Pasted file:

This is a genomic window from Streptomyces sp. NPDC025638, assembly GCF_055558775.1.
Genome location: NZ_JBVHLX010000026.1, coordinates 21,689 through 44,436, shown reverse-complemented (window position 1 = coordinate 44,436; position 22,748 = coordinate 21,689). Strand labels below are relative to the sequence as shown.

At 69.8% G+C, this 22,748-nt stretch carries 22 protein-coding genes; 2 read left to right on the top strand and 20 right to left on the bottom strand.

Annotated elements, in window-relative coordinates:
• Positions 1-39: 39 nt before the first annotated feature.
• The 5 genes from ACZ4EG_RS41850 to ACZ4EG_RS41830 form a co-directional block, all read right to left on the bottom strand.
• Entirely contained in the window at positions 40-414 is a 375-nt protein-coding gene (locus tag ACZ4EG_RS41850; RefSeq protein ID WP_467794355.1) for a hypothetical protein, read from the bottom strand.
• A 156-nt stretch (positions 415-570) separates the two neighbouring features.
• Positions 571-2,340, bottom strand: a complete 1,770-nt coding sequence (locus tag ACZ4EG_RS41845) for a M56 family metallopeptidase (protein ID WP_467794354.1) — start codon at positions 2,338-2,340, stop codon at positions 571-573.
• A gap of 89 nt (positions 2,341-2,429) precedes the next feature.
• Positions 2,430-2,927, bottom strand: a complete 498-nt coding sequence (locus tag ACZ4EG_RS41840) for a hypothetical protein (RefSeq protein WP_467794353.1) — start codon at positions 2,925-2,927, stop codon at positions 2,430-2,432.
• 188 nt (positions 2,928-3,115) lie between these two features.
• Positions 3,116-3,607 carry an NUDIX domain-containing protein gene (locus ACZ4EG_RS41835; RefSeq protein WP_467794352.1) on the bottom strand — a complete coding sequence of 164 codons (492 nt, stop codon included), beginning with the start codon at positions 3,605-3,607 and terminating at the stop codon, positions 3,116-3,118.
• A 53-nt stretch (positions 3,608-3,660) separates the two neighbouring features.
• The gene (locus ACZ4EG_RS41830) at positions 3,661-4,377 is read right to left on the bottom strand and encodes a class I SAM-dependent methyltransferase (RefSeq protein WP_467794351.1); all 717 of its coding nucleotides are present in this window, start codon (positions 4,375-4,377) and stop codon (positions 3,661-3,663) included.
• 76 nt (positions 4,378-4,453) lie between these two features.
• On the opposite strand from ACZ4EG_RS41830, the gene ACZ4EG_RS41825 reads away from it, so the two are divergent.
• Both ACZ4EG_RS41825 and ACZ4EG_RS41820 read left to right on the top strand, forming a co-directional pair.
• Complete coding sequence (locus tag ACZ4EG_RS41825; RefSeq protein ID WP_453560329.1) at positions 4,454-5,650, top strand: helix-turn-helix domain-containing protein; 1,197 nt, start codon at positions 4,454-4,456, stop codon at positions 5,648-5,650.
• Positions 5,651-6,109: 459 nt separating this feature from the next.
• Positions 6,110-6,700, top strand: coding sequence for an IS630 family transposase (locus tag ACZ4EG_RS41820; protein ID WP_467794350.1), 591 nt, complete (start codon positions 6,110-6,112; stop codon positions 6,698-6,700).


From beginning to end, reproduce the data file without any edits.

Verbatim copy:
This is a genomic window from Streptomyces sp. NPDC025638, assembly GCF_055558775.1.
Genome location: NZ_JBVHLX010000026.1, coordinates 21,689 through 44,436, shown reverse-complemented (window position 1 = coordinate 44,436; position 22,748 = coordinate 21,689). Strand labels below are relative to the sequence as shown.

At 69.8% G+C, this 22,748-nt stretch carries 22 protein-coding genes; 2 read left to right on the top strand and 20 right to left on the bottom strand.

Annotated elements, in window-relative coordinates:
• Positions 1-39: 39 nt before the first annotated feature.
• The 5 genes from ACZ4EG_RS41850 to ACZ4EG_RS41830 form a co-directional block, all read right to left on the bottom strand.
• Entirely contained in the window at positions 40-414 is a 375-nt protein-coding gene (locus tag ACZ4EG_RS41850; RefSeq protein ID WP_467794355.1) for a hypothetical protein, read from the bottom strand.
• A 156-nt stretch (positions 415-570) separates the two neighbouring features.
• Positions 571-2,340, bottom strand: a complete 1,770-nt coding sequence (locus tag ACZ4EG_RS41845) for a M56 family metallopeptidase (protein ID WP_467794354.1) — start codon at positions 2,338-2,340, stop codon at positions 571-573.
• A gap of 89 nt (positions 2,341-2,429) precedes the next feature.
• Positions 2,430-2,927, bottom strand: a complete 498-nt coding sequence (locus tag ACZ4EG_RS41840) for a hypothetical protein (RefSeq protein WP_467794353.1) — start codon at positions 2,925-2,927, stop codon at positions 2,430-2,432.
• 188 nt (positions 2,928-3,115) lie between these two features.
• Positions 3,116-3,607 carry an NUDIX domain-containing protein gene (locus ACZ4EG_RS41835; RefSeq protein WP_467794352.1) on the bottom strand — a complete coding sequence of 164 codons (492 nt, stop codon included), beginning with the start codon at positions 3,605-3,607 and terminating at the stop codon, positions 3,116-3,118.
• A 53-nt stretch (positions 3,608-3,660) separates the two neighbouring features.
• The gene (locus ACZ4EG_RS41830) at positions 3,661-4,377 is read right to left on the bottom strand and encodes a class I SAM-dependent methyltransferase (RefSeq protein WP_467794351.1); all 717 of its coding nucleotides are present in this window, start codon (positions 4,375-4,377) and stop codon (positions 3,661-3,663) included.
• 76 nt (positions 4,378-4,453) lie between these two features.
• On the opposite strand from ACZ4EG_RS41830, the gene ACZ4EG_RS41825 reads away from it, so the two are divergent.
• Both ACZ4EG_RS41825 and ACZ4EG_RS41820 read left to right on the top strand, forming a co-directional pair.
• Complete coding sequence (locus tag ACZ4EG_RS41825; RefSeq protein ID WP_453560329.1) at positions 4,454-5,650, top strand: helix-turn-helix domain-containing protein; 1,197 nt, start codon at positions 4,454-4,456, stop codon at positions 5,648-5,650.
• Positions 5,651-6,109: 459 nt separating this feature from the next.
• Positions 6,110-6,700, top strand: coding sequence for an IS630 family transposase (locus tag ACZ4EG_RS41820; protein ID WP_467794350.1), 591 nt, complete (start codon positions 6,110-6,112; stop codon positions 6,698-6,700).